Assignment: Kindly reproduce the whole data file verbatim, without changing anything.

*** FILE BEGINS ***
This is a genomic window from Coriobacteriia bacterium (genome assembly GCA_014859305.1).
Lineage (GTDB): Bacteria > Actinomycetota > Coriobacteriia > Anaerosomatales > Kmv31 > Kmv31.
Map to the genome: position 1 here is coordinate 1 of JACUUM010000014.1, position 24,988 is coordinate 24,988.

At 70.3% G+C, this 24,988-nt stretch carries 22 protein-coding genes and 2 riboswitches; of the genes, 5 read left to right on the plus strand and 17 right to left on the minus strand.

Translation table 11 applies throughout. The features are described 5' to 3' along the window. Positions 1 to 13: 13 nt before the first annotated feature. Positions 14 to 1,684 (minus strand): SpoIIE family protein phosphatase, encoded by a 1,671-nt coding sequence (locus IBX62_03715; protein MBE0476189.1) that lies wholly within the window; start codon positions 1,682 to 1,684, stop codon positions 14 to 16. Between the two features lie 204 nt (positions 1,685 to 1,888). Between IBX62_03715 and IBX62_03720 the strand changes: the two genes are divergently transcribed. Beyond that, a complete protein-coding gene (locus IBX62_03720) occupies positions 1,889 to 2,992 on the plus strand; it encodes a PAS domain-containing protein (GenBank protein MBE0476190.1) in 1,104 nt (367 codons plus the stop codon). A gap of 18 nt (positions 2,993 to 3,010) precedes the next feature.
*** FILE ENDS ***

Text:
This is a genomic window from Coriobacteriia bacterium (genome assembly GCA_014859305.1).
Lineage (GTDB): Bacteria > Actinomycetota > Coriobacteriia > Anaerosomatales > Kmv31 > Kmv31.
Map to the genome: position 1 here is coordinate 1 of JACUUM010000014.1, position 24,988 is coordinate 24,988.

At 70.3% G+C, this 24,988-nt stretch carries 22 protein-coding genes and 2 riboswitches; of the genes, 5 read left to right on the plus strand and 17 right to left on the minus strand.

Translation table 11 applies throughout. The features are described 5' to 3' along the window. Positions 1 to 13: 13 nt before the first annotated feature. Positions 14 to 1,684 (minus strand): SpoIIE family protein phosphatase, encoded by a 1,671-nt coding sequence (locus IBX62_03715; protein MBE0476189.1) that lies wholly within the window; start codon positions 1,682 to 1,684, stop codon positions 14 to 16. Between the two features lie 204 nt (positions 1,685 to 1,888). Between IBX62_03715 and IBX62_03720 the strand changes: the two genes are divergently transcribed. Beyond that, a complete protein-coding gene (locus IBX62_03720) occupies positions 1,889 to 2,992 on the plus strand; it encodes a PAS domain-containing protein (GenBank protein MBE0476190.1) in 1,104 nt (367 codons plus the stop codon). A gap of 18 nt (positions 2,993 to 3,010) precedes the next feature.